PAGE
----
The earliest fully automated player was constructed by a Frank T. Freeland of Philadelphia, who described its implementation in an 1879 journal article.ac According to the article, the machine was built and exhibited in 1878 before being moved to the University of Pennsylvania. Its whereabouts (if it still exists) are currently unknown.For more about Freeland, see [ad]. This machine predates any other implementations by some 70 years!
Later (but still early, in the computing world) implementations of the game include:
- Bertie the Brain (analog, 1950)
- OXO (for the EDSAC, 1952)
- Relay Moeae (relay-based, 1956), the first to be programmed with a variable strategy and with a chance of making a mistake
Chickens have also been trained to ‘play’ the game.af agah The first of these games, “Bird Brain”, was developed in the late 1970s by Animal Behavior Enterprises, a company founded by Marian & Keller Breland, who were students of B. F. Skinner, the behavioural psychologist.ai[p. 73] In reality, the game is rigged—the chicken only ever pushes a single button, and the move to be played is chosen by a computer.aj
Some general references for the game are The Oxford History of Board Games (112–3), Board and Table Games from Many Civilizations (p. 91), and A History of Board-Games Other Than Chess (§3.2.1, p. 40).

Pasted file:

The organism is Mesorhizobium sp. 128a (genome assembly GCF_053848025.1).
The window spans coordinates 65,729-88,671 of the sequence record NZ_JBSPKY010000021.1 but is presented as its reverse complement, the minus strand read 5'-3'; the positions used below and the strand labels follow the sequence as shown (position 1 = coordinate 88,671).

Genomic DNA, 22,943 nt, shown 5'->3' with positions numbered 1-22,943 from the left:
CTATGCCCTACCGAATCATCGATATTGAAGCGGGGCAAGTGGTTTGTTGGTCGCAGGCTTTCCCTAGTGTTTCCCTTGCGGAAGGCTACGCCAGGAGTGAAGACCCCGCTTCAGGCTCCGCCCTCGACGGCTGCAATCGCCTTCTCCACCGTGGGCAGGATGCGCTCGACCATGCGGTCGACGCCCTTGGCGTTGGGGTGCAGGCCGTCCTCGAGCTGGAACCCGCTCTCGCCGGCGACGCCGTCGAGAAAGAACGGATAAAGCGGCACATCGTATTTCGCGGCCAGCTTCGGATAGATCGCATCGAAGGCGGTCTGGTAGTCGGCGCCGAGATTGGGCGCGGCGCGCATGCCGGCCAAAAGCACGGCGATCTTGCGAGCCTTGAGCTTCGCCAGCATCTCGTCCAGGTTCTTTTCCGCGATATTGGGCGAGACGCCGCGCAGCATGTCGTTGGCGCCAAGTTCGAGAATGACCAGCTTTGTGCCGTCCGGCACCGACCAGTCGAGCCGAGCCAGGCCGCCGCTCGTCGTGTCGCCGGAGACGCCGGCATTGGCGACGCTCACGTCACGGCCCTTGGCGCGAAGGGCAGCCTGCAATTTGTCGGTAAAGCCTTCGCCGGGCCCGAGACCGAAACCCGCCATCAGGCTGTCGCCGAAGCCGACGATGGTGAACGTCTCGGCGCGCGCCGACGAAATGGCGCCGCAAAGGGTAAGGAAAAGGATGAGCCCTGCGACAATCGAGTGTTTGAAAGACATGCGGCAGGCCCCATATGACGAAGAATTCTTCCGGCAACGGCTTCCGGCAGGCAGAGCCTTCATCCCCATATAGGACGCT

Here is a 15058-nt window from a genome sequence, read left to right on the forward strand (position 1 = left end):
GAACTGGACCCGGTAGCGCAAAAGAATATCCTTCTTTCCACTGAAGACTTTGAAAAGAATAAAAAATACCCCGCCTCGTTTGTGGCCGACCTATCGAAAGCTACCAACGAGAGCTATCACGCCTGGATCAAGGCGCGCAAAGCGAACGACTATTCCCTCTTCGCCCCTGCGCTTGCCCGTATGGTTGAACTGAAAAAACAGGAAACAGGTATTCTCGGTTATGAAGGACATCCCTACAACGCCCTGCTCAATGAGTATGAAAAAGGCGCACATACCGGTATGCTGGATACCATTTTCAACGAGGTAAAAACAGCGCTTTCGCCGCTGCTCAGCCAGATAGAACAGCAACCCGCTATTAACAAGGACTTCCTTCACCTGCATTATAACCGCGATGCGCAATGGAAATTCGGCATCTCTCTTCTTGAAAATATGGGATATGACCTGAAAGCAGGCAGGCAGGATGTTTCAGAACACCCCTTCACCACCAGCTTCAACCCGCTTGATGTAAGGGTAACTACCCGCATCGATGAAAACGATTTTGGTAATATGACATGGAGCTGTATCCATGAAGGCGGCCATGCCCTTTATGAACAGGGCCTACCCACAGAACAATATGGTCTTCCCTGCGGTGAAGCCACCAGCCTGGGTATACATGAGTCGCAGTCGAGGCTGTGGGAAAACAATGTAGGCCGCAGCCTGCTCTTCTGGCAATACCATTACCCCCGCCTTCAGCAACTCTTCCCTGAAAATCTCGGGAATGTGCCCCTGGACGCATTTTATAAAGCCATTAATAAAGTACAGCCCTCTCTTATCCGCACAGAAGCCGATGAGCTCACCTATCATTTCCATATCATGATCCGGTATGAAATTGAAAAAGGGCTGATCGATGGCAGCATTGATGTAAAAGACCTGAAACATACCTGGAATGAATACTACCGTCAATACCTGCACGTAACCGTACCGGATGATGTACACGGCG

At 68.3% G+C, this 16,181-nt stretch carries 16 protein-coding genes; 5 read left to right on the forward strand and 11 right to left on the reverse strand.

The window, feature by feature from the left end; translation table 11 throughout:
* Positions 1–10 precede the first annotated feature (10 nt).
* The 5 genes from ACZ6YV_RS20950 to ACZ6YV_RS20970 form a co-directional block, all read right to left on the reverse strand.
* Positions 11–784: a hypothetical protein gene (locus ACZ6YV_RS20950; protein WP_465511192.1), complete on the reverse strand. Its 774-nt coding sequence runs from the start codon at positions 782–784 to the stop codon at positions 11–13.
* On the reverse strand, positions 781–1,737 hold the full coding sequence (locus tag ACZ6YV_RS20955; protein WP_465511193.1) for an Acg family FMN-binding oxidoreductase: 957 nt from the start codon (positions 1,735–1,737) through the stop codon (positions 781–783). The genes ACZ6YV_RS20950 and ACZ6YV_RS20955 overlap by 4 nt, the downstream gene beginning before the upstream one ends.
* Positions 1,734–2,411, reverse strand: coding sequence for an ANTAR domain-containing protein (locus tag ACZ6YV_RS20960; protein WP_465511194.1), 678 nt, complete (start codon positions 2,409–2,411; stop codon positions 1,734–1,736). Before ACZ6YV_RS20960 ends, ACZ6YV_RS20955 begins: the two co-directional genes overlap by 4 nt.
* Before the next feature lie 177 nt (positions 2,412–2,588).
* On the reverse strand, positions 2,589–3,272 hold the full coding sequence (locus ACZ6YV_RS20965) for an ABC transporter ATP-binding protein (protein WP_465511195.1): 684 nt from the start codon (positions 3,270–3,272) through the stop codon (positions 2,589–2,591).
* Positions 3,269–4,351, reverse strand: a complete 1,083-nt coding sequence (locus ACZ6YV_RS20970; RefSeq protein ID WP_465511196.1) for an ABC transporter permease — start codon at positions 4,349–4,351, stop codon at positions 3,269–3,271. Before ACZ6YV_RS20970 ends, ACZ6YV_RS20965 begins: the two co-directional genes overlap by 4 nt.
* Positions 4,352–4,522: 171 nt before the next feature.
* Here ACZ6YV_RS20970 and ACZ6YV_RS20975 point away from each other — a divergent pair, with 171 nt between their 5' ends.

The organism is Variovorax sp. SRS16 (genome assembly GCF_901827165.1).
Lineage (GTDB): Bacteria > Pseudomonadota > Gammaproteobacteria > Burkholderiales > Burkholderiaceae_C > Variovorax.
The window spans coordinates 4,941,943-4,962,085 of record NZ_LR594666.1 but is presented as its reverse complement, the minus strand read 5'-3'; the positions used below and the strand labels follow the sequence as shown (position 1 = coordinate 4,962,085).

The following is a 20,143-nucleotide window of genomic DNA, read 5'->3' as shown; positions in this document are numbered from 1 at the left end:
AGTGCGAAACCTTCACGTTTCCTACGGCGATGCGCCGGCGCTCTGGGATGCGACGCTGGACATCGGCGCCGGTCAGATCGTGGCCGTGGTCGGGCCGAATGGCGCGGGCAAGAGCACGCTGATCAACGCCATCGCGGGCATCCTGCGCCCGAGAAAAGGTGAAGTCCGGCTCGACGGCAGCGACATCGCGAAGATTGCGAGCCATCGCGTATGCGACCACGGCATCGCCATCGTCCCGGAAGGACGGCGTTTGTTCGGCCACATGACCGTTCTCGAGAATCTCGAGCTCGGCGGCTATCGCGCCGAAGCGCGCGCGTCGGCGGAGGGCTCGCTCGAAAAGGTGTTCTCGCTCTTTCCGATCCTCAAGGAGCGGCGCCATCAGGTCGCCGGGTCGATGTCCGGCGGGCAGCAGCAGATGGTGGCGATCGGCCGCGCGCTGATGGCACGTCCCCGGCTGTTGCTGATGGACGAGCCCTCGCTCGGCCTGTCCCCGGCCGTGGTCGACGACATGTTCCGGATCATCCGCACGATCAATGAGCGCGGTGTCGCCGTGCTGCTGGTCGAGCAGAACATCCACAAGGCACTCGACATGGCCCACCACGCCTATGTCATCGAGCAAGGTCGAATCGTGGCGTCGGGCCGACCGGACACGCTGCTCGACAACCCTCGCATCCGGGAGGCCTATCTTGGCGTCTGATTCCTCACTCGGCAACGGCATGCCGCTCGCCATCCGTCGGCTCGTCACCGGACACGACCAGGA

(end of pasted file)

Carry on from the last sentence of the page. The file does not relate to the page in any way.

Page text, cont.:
Lowsley, Barzillai (). A Glossary of Berkshire Words and Phrases. English Dialect Society: London, UK.
Alfonso X (). ‘Libro de açedrex, dados e tablas’. Alfonso X: Toledo, Spain.
Murray, H. J. R. (). A History of Board-Games Other Than Chess. Oxford University Press: Oxford, England, UK. ISBN: 0-19-827401-7.
Golladay, Sonja Musser (). Los Libros de Acedrex Dados e Tablas: Historical, Artistic, and Metaphysical Dimensions of Alfonso X’s Book of Games. PhD thesis, University of Arizona: Arizona, USA.
Singmaster, David (). ‘Sources in recreational mathematics’.
Monnens, Devin (). ‘“I commenced an examination of a game called ‘Tit-Tat-To’”: Charles Babbage and the “First” Computer Game’. Proceedings of the 2013 DiGRA international conference: DeFragging Game Studies vol. 7.
Pickett, John (). ‘The New School; or Lancasterian System’. The Academician (1): page 91. John C. Francis: London, England, UK.
Taylor, Robert (). The Devil’s Pulpit: or Astro-Theological Sermons. Calvin Blanchard: New York.
Frederick, Dinsdale (). A glossary of provincial words used in Teesdale, in the county of Durham. J. R. Smith: London, England, UK.
John C. Francis (). Notes and Queries (volume 12 (Series 8)). John C. Francis: London, England, UK.
Norman, Douglas (). London Street Games. The St. Catherine Press: London.
Moor, Edward (). Suffolk Words. J. Loder: London, UK.
Anonymous (). A New Canting Dictionary. London, UK.